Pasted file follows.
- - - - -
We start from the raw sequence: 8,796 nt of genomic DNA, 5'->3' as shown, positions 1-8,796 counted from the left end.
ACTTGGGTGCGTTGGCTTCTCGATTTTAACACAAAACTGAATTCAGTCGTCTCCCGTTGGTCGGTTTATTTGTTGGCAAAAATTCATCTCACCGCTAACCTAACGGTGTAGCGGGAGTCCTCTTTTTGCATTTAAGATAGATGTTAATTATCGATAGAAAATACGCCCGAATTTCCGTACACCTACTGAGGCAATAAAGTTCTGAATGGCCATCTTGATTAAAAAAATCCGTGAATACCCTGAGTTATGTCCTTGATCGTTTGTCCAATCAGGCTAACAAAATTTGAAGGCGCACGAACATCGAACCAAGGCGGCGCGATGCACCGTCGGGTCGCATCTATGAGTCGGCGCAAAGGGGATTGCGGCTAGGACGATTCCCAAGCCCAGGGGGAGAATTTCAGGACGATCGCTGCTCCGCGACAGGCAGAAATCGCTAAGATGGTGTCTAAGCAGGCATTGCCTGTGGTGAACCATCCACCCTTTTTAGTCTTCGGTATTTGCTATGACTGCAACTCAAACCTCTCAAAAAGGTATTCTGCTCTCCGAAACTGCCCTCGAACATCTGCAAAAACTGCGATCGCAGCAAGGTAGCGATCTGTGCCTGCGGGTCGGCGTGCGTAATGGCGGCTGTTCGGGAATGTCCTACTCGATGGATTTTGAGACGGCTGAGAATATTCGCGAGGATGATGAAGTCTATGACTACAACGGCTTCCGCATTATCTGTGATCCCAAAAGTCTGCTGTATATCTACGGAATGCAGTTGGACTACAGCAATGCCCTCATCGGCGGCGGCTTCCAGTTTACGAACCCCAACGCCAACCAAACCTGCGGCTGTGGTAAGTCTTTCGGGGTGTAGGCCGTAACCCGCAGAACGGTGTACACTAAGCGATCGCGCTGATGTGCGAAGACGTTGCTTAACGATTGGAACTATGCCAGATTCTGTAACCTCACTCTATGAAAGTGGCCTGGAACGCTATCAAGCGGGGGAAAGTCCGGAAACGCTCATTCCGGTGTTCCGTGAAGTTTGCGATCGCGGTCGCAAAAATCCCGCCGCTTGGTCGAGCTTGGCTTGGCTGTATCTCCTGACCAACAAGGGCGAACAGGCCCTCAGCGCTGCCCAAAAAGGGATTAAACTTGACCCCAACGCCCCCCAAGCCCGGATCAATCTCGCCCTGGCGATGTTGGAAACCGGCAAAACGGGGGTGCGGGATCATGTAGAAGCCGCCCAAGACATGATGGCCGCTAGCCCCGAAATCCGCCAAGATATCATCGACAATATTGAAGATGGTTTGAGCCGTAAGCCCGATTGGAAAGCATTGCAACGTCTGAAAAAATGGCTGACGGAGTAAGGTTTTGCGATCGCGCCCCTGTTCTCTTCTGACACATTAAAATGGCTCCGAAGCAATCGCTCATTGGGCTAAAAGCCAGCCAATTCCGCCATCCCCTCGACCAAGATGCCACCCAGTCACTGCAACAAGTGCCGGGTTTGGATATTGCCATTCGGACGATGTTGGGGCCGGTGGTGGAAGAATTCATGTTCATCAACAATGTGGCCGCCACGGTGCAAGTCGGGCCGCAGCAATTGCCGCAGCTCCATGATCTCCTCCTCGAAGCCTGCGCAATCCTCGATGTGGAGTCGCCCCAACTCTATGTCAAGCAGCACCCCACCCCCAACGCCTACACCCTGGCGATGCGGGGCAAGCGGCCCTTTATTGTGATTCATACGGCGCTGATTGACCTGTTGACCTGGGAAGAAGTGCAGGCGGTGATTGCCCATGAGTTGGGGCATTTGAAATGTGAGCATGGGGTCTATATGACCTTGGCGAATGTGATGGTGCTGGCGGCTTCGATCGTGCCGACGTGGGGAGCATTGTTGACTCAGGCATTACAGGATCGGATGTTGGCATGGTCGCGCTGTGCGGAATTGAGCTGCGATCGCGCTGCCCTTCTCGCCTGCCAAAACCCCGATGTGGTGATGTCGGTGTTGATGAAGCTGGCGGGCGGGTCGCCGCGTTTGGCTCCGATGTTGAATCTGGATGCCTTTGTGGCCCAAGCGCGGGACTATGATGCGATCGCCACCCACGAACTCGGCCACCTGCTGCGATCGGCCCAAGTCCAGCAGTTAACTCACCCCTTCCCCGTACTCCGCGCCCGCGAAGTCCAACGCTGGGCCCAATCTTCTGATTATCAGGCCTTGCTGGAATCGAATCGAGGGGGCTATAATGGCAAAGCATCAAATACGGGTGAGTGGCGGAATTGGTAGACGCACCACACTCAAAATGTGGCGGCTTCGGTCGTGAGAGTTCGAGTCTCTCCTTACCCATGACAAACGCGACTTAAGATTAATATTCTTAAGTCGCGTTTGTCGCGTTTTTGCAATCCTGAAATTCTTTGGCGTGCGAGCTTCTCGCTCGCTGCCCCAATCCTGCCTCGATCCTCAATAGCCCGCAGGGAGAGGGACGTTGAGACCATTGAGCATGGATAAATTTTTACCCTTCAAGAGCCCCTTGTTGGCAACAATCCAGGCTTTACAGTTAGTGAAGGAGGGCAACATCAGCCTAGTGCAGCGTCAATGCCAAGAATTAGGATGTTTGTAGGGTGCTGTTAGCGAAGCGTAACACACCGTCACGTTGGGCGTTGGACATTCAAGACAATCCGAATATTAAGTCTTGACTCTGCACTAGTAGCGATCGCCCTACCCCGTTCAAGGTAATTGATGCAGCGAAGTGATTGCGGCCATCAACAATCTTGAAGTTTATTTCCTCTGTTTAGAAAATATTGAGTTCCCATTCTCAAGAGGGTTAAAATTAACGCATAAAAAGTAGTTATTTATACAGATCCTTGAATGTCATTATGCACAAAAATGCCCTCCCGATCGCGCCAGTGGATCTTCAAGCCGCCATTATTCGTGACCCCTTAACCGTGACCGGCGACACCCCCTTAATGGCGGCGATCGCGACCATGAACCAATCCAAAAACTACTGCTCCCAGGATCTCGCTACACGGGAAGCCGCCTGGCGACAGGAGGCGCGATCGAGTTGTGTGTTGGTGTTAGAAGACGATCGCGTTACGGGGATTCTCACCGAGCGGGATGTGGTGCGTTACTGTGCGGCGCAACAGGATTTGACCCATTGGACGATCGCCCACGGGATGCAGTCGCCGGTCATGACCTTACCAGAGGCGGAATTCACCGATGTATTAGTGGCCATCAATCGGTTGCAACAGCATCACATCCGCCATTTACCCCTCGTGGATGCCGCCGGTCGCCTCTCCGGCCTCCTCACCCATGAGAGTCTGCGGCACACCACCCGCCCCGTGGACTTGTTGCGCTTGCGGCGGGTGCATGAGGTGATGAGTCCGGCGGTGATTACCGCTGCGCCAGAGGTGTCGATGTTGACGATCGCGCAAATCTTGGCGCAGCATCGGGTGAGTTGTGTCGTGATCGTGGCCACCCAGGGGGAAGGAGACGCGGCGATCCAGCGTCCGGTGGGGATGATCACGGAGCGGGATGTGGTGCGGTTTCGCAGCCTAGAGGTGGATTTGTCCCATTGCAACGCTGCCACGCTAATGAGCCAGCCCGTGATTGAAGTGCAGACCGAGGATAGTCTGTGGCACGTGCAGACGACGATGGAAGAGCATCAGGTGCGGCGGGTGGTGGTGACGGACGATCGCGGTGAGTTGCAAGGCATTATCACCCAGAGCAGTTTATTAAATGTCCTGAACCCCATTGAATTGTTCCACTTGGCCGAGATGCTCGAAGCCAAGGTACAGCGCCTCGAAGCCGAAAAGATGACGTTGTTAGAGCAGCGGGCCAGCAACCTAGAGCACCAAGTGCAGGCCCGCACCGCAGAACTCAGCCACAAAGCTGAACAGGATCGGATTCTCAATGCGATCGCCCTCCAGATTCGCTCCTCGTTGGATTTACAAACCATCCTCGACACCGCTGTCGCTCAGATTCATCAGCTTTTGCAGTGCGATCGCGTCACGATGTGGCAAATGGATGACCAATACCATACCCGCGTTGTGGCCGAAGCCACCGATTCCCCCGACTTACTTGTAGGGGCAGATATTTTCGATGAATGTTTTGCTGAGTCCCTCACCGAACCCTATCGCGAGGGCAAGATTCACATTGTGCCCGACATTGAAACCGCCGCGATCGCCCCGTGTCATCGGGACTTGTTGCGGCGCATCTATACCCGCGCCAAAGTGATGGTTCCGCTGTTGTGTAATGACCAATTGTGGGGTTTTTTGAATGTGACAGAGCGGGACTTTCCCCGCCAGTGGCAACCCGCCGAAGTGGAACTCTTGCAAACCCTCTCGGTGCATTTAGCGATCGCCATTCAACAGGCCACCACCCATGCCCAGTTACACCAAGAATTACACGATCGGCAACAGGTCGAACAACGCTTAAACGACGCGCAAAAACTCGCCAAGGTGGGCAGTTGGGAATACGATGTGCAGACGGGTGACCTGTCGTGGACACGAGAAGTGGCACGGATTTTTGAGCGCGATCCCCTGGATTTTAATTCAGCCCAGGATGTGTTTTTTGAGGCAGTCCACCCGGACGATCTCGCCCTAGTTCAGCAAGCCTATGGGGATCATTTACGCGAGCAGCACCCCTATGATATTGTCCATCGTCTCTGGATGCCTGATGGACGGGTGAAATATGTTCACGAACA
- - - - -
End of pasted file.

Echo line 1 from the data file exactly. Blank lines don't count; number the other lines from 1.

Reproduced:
We start from the raw sequence: 8,796 nt of genomic DNA, 5'->3' as shown, positions 1-8,796 counted from the left end.